What strategies do you use to motivate yourself to write or produce creative work? Post your ideas below!
In the normal course of our working day, or in writing essays for classes, we will often be tasked with coming up with several pages of original writing. Oftentimes when we’re looking at a blank page or a blinking cursor on the screen, it’s difficult to know what to say. One thing to remember is that writing is just ideas put down on paper. Writing is as easy as thinking, walking or talking. When you eat or sleep, you don’t over-analyze the process, you just do it. And so it is with writing — you can do it almost as easily as you have a conversation with a friend.
Yet when there’s a writing deadline to meet, it’s easy to lose sleep over it. Many people have writer’s block not because they don’t know what to write — writer’s block happens when the writer starts thinking about what the reader will think, even before they write down a single word! Writers often fear they will be criticized, that their writing is a reflection of themselves. We fear what other people will think of us, fear of writing inadequately, of being boring, sounding stupid, or repeating ideas that have already been said before. Some writers may be self-critical and think, “Why would anyone want to read my opinions about this?” Othe
r writers may not identify themselves as writers, thinking “I’m a chemist, not a writer. How am I going to write about my research findings?” But you can worry about what people will think after the writing is done. That’s what editing is for. The important thing is to get the job done.
So what do you do when you think you don’t know what to write? Start scribbling! Take out a sheet of paper and write your topic on the top of the page. Close your eyes and start thinking about the topic. Think about what you would say if you had a conversation with a friend about the subject, and go through the conversation in your head. Better yet, call a friend and talk about the topic, and jot down your conversation.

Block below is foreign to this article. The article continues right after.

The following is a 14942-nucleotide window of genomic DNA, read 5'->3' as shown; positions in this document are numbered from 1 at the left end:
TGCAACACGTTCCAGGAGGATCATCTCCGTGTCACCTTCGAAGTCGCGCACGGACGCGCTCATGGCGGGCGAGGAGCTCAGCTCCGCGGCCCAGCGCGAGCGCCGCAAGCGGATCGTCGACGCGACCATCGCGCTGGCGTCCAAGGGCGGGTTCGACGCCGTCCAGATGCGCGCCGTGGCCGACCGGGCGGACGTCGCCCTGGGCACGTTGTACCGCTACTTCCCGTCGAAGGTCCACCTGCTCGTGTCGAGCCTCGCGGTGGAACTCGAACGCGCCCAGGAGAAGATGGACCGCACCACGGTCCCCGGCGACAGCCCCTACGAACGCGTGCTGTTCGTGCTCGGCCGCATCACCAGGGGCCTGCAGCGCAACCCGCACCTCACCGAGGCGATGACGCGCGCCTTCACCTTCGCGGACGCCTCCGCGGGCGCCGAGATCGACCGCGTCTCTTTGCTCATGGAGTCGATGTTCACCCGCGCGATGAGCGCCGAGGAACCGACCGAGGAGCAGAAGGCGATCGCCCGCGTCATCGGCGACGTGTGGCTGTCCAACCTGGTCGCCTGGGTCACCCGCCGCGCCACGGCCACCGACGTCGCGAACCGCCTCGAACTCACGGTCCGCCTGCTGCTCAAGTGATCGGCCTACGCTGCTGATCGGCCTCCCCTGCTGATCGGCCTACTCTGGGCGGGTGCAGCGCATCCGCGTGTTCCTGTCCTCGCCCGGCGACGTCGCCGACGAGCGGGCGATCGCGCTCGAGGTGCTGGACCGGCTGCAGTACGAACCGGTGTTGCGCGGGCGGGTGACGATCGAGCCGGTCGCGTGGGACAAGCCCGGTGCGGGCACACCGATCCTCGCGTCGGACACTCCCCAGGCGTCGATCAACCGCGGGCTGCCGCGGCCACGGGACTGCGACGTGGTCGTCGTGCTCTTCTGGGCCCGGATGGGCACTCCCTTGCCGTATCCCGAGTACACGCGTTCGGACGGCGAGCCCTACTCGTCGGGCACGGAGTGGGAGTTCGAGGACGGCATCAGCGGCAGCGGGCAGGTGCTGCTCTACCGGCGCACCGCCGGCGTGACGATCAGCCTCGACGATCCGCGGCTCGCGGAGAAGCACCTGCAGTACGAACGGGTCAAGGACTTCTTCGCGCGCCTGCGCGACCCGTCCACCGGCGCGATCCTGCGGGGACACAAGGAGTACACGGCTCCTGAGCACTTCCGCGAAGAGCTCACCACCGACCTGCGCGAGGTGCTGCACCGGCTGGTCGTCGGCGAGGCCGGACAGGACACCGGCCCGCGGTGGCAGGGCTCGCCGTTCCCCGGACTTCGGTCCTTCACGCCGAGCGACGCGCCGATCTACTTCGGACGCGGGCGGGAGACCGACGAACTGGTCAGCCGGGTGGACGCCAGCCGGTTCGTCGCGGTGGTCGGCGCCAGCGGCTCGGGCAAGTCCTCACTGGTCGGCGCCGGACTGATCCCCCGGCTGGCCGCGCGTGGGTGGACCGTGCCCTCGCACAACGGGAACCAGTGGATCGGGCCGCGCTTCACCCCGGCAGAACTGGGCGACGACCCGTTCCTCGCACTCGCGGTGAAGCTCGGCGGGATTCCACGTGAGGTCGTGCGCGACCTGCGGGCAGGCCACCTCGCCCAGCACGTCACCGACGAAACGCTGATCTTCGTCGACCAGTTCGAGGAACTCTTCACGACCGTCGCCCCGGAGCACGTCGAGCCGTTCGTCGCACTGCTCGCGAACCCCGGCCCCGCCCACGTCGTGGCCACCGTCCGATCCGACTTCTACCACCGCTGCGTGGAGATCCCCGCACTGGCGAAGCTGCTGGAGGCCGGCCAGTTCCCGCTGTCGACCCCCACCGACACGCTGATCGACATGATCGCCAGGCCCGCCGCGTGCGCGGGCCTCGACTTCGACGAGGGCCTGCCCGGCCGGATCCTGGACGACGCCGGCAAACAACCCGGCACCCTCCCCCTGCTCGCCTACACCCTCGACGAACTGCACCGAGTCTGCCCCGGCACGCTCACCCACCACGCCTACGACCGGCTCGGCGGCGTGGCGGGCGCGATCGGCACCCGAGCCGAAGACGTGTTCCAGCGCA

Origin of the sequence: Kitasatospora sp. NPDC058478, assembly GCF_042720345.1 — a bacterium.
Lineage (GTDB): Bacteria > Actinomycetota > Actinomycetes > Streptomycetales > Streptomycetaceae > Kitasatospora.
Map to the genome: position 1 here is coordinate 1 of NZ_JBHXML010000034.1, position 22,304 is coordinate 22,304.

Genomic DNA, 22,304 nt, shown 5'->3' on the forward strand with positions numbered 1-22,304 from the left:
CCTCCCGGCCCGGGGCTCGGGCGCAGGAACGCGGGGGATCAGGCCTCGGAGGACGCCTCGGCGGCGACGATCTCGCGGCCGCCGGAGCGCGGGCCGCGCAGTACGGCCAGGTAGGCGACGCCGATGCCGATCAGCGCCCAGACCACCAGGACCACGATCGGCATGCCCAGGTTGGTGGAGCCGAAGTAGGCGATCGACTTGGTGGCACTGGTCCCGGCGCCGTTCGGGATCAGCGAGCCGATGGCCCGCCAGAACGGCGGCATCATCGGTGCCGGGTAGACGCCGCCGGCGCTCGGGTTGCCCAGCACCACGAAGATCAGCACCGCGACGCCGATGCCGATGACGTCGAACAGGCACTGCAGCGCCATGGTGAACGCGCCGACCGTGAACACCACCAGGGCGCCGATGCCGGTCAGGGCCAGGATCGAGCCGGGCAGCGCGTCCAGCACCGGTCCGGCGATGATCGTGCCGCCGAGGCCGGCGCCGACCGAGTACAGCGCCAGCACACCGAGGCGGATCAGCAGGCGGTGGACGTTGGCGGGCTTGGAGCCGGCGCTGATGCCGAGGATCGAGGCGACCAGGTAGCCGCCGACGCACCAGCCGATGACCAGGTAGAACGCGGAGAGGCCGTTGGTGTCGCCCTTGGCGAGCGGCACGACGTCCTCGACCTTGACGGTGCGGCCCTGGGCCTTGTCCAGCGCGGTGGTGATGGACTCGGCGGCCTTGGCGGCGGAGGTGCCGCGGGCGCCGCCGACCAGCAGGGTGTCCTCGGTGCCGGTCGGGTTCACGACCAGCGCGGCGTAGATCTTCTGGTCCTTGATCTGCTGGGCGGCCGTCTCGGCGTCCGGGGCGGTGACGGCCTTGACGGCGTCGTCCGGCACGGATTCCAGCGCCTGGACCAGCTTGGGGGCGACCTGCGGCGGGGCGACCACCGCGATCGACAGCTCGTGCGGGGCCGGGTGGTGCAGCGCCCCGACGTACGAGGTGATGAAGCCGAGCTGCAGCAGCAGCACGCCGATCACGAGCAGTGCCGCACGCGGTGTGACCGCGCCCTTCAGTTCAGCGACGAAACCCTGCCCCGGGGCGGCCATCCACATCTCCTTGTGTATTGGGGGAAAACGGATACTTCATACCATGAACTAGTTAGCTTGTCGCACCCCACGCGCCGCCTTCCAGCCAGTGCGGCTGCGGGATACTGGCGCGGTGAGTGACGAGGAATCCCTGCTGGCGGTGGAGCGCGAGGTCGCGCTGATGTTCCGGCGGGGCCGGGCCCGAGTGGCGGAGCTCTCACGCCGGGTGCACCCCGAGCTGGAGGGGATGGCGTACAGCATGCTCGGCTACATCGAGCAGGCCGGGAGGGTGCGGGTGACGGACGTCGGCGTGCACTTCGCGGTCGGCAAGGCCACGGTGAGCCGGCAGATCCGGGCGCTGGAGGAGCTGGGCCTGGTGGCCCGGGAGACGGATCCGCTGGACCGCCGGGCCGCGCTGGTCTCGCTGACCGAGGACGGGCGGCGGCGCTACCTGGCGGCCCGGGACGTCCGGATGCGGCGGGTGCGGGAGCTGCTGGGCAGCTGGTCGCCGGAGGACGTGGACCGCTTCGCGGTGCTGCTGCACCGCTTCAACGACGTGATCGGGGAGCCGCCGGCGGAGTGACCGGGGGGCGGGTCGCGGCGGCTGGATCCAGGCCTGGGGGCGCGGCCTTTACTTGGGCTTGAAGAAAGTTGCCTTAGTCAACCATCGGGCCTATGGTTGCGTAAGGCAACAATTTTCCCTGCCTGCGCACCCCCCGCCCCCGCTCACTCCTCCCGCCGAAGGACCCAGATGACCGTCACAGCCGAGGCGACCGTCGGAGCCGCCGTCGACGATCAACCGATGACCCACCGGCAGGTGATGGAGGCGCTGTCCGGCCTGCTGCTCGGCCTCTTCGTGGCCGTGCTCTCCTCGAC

Give yourself permission to write, imagining that the voice in your head, or even the blank page is saying “Go ahead, write what you want.” Write down little “pictures” of whatever comes to your mind, if the pictures are one-word answers, or even little doodles of your ideas. If you are feeling frustrated, start scribbling lines on another sheet of paper, (even poke holes in it if you want to!) until your mind clears again and starts thinking about the topic. Complete 1-sentence answers such as “I think that…” “The reason why…” “I like/don’t like…because…”
After 30 minutes of scribbling, look at the mess you’ve made. To an outsider, your scribbles may look psychotic and chaotic, and it should! — considering that our thoughts are often fragmented and run around in circles. Then start to piece the fragments together like a puzzle. What is your main idea or focus? What are the sub-topics to your main focus, and what is the supporting evidence? When you start interlocking the pieces your ideas will start to make sense, forming a logical picture that’s clear to your reader. Completely re-write your essay using the ideas from your initial scribble-fest. Your first draft of your essay may not be a masterpiece of a painting, but at the very least it will be a paint-by-number picture that your reader will understand and enjoy reading. And writing it might actually be fun for you, too.
So you’ve got a project that’s due? Start scribbling!
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